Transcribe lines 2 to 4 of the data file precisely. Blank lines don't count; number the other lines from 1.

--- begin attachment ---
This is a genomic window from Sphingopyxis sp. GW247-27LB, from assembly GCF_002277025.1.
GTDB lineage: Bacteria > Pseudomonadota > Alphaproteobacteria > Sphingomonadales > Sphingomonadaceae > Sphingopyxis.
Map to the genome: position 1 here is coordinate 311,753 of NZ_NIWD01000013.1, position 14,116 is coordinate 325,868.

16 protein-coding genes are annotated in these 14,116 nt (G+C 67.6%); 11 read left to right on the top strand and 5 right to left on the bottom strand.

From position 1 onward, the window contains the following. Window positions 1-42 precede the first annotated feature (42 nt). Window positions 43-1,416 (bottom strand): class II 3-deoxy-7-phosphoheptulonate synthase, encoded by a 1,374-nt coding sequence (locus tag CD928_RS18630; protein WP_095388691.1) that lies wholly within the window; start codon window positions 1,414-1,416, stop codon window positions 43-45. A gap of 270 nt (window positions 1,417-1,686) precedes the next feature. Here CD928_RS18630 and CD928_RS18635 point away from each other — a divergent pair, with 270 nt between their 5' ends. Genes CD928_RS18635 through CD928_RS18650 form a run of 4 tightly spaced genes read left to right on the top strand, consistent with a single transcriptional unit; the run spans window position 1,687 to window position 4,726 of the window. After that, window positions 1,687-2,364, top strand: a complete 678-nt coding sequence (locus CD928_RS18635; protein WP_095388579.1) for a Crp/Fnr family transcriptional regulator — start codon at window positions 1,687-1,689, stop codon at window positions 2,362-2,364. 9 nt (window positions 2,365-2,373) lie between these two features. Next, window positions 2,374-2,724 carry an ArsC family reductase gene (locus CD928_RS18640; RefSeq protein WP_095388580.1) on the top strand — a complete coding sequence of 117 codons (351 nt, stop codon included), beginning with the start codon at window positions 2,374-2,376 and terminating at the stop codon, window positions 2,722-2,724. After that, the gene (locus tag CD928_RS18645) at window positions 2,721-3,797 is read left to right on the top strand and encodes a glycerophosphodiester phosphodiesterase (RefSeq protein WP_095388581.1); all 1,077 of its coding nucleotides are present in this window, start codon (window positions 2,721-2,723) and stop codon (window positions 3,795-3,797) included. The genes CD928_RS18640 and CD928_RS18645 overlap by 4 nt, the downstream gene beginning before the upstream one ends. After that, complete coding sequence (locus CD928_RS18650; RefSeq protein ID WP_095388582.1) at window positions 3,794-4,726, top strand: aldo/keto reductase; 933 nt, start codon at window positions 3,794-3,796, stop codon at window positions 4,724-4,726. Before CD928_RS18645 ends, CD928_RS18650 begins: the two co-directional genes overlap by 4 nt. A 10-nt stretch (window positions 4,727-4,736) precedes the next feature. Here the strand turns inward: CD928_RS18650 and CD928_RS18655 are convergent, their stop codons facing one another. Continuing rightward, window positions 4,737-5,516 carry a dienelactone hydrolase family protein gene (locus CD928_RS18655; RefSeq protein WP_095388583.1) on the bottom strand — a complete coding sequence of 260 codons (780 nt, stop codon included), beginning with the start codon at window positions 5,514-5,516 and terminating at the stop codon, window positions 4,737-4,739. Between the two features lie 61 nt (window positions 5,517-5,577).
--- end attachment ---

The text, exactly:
GTDB lineage: Bacteria > Pseudomonadota > Alphaproteobacteria > Sphingomonadales > Sphingomonadaceae > Sphingopyxis.
Map to the genome: position 1 here is coordinate 311,753 of NZ_NIWD01000013.1, position 14,116 is coordinate 325,868.

16 protein-coding genes are annotated in these 14,116 nt (G+C 67.6%); 11 read left to right on the top strand and 5 right to left on the bottom strand.